8Presently he pitched his camp near Acimincum, where a lofty mound was raised to serve for a tribune; and some boats, loaded with soldiers of the legions, without their baggage, under command of Innocentius, an engineer who had suggested the measure, were sent to watch the channel of the river, keeping close under the bank; so that, if they perceived the barbarians in disorder, they might come upon them and surprise their rear, while their attention was directed elsewhere.

9The Limigantes became aware of the measures thus promptly taken, but still employed no other means of defence than humility and entreaty; though secretly they cherished designs very different from those indicated by their words and gestures.

10But when they saw the emperor on his high mound preparing a mild harangue, and about to address them as men who would prove obedient in future, one of them, seized with a sudden fury, hurled his shoe at the tribune, and cried out, “Marha, Marha!” which in their language is a signal of war; and a disorderly mob following him, suddenly raised their barbaric standard, and with fierce howls rushed upon the emperor himself.

11And when he, looking down from his high position, saw the whole place filled with thousands of men running to and fro, and their drawn swords and rapiers threatening him with immediate destruction, he descended, and mingling both with the barbarians and his own men, without any one perceiving him or knowing whether he was an officer or a common soldier; and since there was no time for delay or inaction, he mounted a speedy horse, and galloped away, and so escaped.

12But his few guards, while endeavouring to keep back the mutineers, who rushed on with the fierceness of fire, were all killed, either by wounds, or by being crushed beneath the weight of others who fell upon them; and the royal throne, with its golden cushion, was torn to pieces without any one making an effort to save it.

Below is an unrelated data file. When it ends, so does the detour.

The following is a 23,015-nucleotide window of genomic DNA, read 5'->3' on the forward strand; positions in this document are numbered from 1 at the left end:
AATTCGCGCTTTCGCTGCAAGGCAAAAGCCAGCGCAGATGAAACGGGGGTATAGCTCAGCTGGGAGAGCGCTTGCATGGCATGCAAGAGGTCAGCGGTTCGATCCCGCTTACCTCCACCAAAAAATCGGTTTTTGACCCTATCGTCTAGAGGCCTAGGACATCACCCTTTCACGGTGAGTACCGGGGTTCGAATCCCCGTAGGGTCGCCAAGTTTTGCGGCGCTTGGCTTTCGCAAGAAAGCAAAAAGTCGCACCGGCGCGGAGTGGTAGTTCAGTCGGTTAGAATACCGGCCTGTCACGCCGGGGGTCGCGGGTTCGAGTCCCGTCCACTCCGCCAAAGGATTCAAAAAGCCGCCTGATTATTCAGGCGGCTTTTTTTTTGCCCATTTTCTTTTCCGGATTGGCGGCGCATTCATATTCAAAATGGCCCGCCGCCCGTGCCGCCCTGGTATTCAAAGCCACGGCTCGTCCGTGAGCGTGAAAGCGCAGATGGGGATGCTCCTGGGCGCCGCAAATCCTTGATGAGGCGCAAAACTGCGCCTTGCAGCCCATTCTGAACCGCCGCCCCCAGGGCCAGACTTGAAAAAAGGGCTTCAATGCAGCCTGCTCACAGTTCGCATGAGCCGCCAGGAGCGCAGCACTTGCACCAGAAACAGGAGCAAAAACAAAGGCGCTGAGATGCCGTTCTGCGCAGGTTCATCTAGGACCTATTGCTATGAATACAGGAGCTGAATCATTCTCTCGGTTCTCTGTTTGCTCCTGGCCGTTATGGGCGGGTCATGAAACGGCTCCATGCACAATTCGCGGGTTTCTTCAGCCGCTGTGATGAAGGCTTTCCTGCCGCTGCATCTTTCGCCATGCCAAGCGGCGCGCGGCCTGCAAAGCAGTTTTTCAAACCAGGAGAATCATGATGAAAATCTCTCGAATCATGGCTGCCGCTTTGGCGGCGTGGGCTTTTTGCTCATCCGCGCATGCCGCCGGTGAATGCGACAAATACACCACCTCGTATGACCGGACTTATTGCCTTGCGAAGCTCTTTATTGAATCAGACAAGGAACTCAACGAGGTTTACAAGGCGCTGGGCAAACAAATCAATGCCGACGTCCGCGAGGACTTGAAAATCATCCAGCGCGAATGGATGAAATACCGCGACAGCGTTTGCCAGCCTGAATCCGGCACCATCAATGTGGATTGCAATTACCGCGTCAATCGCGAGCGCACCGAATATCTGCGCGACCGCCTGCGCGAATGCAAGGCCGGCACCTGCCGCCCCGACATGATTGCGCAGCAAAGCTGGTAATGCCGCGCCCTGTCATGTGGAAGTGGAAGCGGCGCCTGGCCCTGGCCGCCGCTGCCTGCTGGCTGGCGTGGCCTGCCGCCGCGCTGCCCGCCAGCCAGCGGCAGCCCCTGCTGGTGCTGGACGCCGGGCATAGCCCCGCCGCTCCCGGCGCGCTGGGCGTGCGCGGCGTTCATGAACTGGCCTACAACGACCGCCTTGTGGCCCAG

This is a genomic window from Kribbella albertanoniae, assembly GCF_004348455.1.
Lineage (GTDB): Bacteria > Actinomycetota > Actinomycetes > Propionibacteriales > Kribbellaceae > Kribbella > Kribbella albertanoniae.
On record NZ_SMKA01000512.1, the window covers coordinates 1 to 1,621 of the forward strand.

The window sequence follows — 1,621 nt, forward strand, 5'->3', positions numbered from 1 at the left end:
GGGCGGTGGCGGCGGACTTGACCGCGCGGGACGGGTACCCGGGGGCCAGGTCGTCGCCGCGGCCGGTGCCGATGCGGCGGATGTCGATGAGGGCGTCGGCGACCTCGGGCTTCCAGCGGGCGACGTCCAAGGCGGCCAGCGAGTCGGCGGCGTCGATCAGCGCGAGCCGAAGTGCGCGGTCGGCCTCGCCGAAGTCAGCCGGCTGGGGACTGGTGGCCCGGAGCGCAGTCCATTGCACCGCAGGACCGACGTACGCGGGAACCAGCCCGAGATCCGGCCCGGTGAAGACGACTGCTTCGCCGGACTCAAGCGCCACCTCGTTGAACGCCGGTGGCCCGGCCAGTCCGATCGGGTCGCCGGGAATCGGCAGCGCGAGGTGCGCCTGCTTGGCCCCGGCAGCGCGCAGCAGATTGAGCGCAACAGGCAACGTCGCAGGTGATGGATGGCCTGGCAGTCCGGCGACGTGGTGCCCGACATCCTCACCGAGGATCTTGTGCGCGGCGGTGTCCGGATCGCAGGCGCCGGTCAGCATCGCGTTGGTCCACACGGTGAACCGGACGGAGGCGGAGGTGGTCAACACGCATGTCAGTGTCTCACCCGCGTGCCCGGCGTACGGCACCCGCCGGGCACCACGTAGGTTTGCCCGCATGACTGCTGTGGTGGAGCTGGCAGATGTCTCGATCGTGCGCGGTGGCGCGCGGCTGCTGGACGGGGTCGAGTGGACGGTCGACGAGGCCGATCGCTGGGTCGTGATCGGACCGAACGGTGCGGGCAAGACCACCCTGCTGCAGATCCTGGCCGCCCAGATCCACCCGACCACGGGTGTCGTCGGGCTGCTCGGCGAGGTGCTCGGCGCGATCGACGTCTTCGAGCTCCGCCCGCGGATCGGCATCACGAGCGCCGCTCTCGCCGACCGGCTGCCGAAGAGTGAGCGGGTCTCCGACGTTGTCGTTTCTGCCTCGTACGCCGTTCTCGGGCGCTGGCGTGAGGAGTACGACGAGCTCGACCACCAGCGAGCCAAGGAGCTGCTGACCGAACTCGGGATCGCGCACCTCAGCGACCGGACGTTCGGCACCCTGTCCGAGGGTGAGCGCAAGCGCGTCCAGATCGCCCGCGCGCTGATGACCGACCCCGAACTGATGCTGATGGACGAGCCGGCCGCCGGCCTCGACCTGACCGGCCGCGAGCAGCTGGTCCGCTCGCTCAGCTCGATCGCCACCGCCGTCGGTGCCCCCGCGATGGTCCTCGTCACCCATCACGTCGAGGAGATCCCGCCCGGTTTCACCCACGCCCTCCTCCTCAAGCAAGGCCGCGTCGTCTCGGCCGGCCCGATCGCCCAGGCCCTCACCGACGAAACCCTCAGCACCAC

13But presently, when it became known that the emperor, after having been in the most imminent danger of his life, was still in peril, the army, feeling it to be the most important of all objects to assist him, for they did not yet think him safe, and confiding in their prowess, though from the suddenness of the attack they were only half formed, threw themselves, with loud and warlike cries upon the bands of the barbarians, fearlessly braving death.

14And because in their fiery valour our men were resolved to wipe out disgrace by glory, and were full of anger at the treachery of the foe, they slew every one whom they met without mercy, trampling all under foot, living, wounded, and dead alike; so that heaps of dead were piled up before their hands were weary of the slaughter. For the rebels were completely overwhelmed, some being slain, and others fleeing in fear, many of whom implored their lives with various entreaties, but were slaughtered with repeated wounds. And when, after they were all destroyed, the trumpets sounded a retreat, it was found that only a very few of our men were killed, and these had either been trampled down at first, or had perished from the insufficiency of their armour to resist the violence of the enemy.

15But the most glorious death was that of Cella, the tribune of the Scutarii, who at the beginning of the uproar set the example of plunging first into the middle of the Sarmatian host.

16After these blood-stained transactions, Constantius took what precautions prudence suggested for the security of his frontiers, and then returned to Sirmium, having avenged himself on the perfidity of his enemies. And having there settled everything which the occasion required, he quitted Sirmium and went to Constantinople, that by being nearer to the East, he might remedy the disasters which had been sustained at Amida, and having reinforced his army with new levies, he might check the attempts of the king of Persia with equal vigour; as it was clear that Sapor, if Providence and some more pressing occupation did not prevent him, would leave Mesopotamia and bring the war over the plains on this side of that country.